Such being the issue, the circuit court of appeals, proceeding under the judiciary act of March 3d, 1891, chap. 517, have sent up the following question to be answered:

'Is this court bound by the decision of the supreme court in the case of Griffin v. Fairmont Coal Co., that being an action by the plaintiff against the defendant for damages for a tort, and this being an action for damages for a tort based on facts and circumstances almost identical, the language of the deeds with reference to the granting clause being in fact identical, that case having been decided after the contract upon which defendant relies was executed, after the injury complained of was sustained, and after this action was instituted?'

There is no room for doubt as to the scope of the decision in the Griffin Case. The syllabus—which, in West Virginia, is the law of the case, whatever may be the reasoning employed in the opinion of the court—is as follows: '1. Deeds conveying coal with rights of removal should be construed in the same way as other written instruments, and the intention of the parties, as manifest by the language used in the deed itself, should govern. 2. The vendor of land may sell and convey his coal, and grant to the vendee the right to enter upon and under said land, and to mine, excavate, and remove all of the coal purchased and paid for by him, and, if the removal of the coal necessarily causes the surface to subside or break, the grantor cannot be heard to complain thereof. 3. Where a deed conveys the coal under a tract of land, together with the right to enter upon and under said land, and to mine, excavate, and remove all of it, there is no implied reservation in such an instrument that the grantee must leave enough coal to support the surface in its original position. 4. It is the duty of the court to construe contracts as they are made by the parties thereto, and to give full force and effect to the language used, when it is clear, plain, simple, and unambiguous. 5. It is only where the language of a contract is ambiguous and uncertain, and susceptible of more than one construction, that a court may, under the well-established rules of construction, interfere to reach a proper construction and make certain that which in itself is uncertain.'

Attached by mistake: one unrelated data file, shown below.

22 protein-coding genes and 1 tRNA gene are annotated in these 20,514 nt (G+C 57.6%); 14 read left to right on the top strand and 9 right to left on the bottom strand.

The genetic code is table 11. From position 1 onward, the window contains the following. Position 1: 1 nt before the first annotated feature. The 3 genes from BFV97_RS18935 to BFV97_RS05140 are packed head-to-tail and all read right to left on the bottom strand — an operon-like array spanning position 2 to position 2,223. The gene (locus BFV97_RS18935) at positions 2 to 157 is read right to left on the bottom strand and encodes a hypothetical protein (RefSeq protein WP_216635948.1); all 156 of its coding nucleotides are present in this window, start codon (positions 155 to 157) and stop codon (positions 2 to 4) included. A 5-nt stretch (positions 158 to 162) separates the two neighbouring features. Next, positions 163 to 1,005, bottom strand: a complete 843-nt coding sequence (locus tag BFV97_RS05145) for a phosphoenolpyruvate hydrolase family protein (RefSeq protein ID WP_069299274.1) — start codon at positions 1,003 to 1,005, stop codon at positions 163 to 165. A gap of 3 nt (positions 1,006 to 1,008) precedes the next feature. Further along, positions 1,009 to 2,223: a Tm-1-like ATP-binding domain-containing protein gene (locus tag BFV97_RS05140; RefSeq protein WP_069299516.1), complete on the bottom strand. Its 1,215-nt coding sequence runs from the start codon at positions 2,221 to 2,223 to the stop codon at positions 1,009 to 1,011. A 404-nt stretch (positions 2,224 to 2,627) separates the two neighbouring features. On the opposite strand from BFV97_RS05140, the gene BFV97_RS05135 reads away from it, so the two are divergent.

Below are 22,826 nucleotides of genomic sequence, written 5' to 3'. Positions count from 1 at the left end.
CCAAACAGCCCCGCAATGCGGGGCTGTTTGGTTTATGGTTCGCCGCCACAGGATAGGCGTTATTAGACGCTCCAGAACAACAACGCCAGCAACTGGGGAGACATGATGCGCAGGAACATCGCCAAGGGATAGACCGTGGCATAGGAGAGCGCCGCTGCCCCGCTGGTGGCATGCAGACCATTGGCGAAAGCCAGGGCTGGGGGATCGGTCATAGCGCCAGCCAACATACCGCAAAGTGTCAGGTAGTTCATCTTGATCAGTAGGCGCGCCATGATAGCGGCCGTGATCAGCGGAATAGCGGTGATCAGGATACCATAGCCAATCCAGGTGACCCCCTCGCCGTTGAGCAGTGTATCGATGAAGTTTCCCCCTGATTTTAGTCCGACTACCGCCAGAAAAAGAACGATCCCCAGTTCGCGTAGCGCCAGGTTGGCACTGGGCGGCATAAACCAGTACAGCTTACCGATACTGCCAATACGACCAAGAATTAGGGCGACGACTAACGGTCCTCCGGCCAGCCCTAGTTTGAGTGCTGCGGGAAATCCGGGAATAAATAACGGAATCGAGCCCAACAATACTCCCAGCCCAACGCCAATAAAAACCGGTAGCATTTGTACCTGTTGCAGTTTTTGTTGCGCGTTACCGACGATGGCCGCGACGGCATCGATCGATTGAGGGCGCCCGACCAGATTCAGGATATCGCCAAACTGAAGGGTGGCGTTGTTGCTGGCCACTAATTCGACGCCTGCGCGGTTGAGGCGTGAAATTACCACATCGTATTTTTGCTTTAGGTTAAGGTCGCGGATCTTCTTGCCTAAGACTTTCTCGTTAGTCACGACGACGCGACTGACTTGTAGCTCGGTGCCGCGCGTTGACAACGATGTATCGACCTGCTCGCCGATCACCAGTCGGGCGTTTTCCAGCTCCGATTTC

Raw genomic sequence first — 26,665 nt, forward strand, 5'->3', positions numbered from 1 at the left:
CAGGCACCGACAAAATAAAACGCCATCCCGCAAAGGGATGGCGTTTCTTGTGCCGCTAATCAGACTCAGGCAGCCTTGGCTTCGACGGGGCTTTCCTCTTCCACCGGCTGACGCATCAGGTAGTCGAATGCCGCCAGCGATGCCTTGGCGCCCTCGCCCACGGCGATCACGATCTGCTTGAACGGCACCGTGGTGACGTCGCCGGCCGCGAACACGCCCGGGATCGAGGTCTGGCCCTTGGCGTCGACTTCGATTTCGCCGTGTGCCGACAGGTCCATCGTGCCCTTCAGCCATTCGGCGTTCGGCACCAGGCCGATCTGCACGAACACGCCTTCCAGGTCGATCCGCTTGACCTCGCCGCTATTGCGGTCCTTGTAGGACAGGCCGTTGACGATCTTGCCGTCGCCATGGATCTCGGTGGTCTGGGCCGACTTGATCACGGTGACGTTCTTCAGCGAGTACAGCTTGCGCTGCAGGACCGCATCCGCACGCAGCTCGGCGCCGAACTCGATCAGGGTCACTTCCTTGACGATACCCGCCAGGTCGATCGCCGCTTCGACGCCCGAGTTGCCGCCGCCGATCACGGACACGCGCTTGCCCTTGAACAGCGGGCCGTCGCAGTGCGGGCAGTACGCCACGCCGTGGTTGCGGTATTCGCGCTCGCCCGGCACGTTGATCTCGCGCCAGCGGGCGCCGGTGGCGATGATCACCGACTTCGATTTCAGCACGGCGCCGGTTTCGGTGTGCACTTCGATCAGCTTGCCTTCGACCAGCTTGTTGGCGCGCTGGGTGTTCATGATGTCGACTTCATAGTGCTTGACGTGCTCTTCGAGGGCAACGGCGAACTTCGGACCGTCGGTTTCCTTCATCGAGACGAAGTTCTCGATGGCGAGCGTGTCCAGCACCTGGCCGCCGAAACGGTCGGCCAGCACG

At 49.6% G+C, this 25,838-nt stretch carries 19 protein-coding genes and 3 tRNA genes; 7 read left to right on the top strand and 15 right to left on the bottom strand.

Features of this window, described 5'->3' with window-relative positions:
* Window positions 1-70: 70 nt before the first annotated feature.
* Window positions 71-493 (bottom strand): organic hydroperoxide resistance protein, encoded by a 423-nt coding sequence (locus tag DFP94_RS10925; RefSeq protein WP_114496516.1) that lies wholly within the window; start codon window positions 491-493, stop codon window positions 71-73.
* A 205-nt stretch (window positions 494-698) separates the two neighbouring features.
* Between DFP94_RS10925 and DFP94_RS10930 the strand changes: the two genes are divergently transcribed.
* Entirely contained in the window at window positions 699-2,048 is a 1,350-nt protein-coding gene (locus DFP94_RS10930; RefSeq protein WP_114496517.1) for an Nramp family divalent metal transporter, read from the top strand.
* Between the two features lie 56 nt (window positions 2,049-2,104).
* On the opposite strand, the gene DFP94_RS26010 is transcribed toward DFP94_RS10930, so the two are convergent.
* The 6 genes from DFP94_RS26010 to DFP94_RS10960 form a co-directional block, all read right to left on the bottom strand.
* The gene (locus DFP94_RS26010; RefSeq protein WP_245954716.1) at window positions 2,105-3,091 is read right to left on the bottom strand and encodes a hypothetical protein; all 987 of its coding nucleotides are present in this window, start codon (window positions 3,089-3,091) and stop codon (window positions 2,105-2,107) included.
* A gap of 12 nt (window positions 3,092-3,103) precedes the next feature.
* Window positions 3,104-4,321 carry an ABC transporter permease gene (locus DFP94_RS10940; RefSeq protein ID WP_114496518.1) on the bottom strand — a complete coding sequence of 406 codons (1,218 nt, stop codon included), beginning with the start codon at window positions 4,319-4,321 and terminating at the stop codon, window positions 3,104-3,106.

Nor can it be doubted that the point decided in the Griffin Case had not been previously adjudged by the supreme court of that state. Counsel for the coal company expressly state that the question here involved was never before the legislature or courts of West Virginia until the deed involved in the Griffin Case came before the supreme court of that state for construction; that 'until then there was no law and no local custom upon the subject in force in West Virginia;' and that 'only after the holding of the state court in the Griffin Case could it be said that the narrow question therein decided had become a rule of property in that state.'

In this view of the case, was not the Federal court bound to determine the dispute between the parties according to its own independent judgment as to what rights were acquired by them under the contract relating to the coal? If the Federal court was of opinion that the coal company was under a legal obligation, while taking out the coal in question, to use such precautions and to proceed in such way as not to destroy or materially injure the surface land, was it bound to adjudge the contrary simply because, in a single case, to which Kuhn was not a party, and which was determined after the right of the present parties had accrued and become fixed under their contract, and after the injury complained of had occurred, the state court took a different view of the law? If, when the jurisdiction of the Federal court was invoked, Kuhn, the citizen of Ohio, had, in its judgment, a valid cause of action against the coal company for the injury of which he complained, was that court obliged to subordinate its view of the law to that expressed by the state court?

In cases too numerous to be here cited, the general subject suggested by these questions has been considered by this court. It will be both unnecessary and impracticable to enter upon an extended review of those cases. They are familiar to the profession. But in the course of this opinion we will refer to a few of them.

The question as to the binding force of state decisions received very full consideration in Burgess v. Seligman, 107 U. S. 20, 33, 27 L. ed. 359, 365, 2 Sup. Ct. Rep. 10. After judgment in that case by the United States circuit court, the supreme court of the state rendered two judgments, each of which was adverse to the grounds upon which the circuit court had proceeded, and...